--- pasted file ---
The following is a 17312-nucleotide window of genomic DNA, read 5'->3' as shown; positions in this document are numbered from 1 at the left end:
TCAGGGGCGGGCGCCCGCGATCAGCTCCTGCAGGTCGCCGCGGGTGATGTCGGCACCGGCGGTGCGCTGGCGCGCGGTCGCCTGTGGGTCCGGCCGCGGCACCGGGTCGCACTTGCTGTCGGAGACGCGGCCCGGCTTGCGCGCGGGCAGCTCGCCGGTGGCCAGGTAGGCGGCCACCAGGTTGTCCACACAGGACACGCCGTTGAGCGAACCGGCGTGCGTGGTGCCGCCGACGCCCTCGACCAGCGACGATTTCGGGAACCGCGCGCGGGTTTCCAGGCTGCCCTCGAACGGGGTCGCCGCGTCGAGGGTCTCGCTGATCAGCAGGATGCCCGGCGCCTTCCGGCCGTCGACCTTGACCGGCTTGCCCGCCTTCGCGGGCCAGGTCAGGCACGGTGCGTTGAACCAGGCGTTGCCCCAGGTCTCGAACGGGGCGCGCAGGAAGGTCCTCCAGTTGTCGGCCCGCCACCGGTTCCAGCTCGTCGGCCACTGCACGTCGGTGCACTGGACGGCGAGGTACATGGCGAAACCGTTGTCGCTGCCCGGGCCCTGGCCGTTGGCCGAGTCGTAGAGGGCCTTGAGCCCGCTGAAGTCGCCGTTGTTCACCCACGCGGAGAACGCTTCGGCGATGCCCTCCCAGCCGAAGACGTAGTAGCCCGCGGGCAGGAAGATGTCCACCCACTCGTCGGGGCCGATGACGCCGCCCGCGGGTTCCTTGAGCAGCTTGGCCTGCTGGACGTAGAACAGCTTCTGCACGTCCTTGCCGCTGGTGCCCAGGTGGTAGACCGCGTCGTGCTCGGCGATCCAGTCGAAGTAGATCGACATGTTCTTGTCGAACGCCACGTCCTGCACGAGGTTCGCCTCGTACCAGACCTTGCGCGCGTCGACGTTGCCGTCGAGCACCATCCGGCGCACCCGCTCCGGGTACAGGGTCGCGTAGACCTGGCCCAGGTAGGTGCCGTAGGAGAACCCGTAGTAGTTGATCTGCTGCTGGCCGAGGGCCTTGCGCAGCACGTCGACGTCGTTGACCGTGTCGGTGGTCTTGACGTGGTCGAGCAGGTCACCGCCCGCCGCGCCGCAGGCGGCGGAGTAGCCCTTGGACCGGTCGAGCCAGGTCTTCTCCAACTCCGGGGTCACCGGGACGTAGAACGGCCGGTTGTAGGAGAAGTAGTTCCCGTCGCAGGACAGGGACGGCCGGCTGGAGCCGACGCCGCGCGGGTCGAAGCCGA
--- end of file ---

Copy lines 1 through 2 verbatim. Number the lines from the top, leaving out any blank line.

The following is a 17312-nucleotide window of genomic DNA, read 5'->3' as shown; positions in this document are numbered from 1 at the left end:
TCAGGGGCGGGCGCCCGCGATCAGCTCCTGCAGGTCGCCGCGGGTGATGTCGGCACCGGCGGTGCGCTGGCGCGCGGTCGCCTGTGGGTCCGGCCGCGGCACCGGGTCGCACTTGCTGTCGGAGACGCGGCCCGGCTTGCGCGCGGGCAGCTCGCCGGTGGCCAGGTAGGCGGCCACCAGGTTGTCCACACAGGACACGCCGTTGAGCGAACCGGCGTGCGTGGTGCCGCCGACGCCCTCGACCAGCGACGATTTCGGGAACCGCGCGCGGGTTTCCAGGCTGCCCTCGAACGGGGTCGCCGCGTCGAGGGTCTCGCTGATCAGCAGGATGCCCGGCGCCTTCCGGCCGTCGACCTTGACCGGCTTGCCCGCCTTCGCGGGCCAGGTCAGGCACGGTGCGTTGAACCAGGCGTTGCCCCAGGTCTCGAACGGGGCGCGCAGGAAGGTCCTCCAGTTGTCGGCCCGCCACCGGTTCCAGCTCGTCGGCCACTGCACGTCGGTGCACTGGACGGCGAGGTACATGGCGAAACCGTTGTCGCTGCCCGGGCCCTGGCCGTTGGCCGAGTCGTAGAGGGCCTTGAGCCCGCTGAAGTCGCCGTTGTTCACCCACGCGGAGAACGCTTCGGCGATGCCCTCCCAGCCGAAGACGTAGTAGCCCGCGGGCAGGAAGATGTCCACCCACTCGTCGGGGCCGATGACGCCGCCCGCGGGTTCCTTGAGCAGCTTGGCCTGCTGGACGTAGAACAGCTTCTGCACGTCCTTGCCGCTGGTGCCCAGGTGGTAGACCGCGTCGTGCTCGGCGATCCAGTCGAAGTAGATCGACATGTTCTTGTCGAACGCCACGTCCTGCACGAGGTTCGCCTCGTACCAGACCTTGCGCGCGTCGACGTTGCCGTCGAGCACCATCCGGCGCACCCGCTCCGGGTACAGGGTCGCGTAGACCTGGCCCAGGTAGGTGCCGTAGGAGAACCCGTAGTAGTTGATCTGCTGCTGGCCGAGGGCCTTGCGCAGCACGTCGACGTCGTTGACCGTGTCGGTGGTCTTGACGTGGTCGAGCAGGTCACCGCCCGCCGCGCCGCAGGCGGCGGAGTAGCCCTTGGACCGGTCGAGCCAGGTCTTCTCCAACTCCGGGGTCACCGGGACGTAGAACGGCCGGTTGTAGGAGAAGTAGTTCCCGTCGCAGGACAGGGACGGCCGGCTGGAGCCGACGCCGCGCGGGTCGAAGCCGA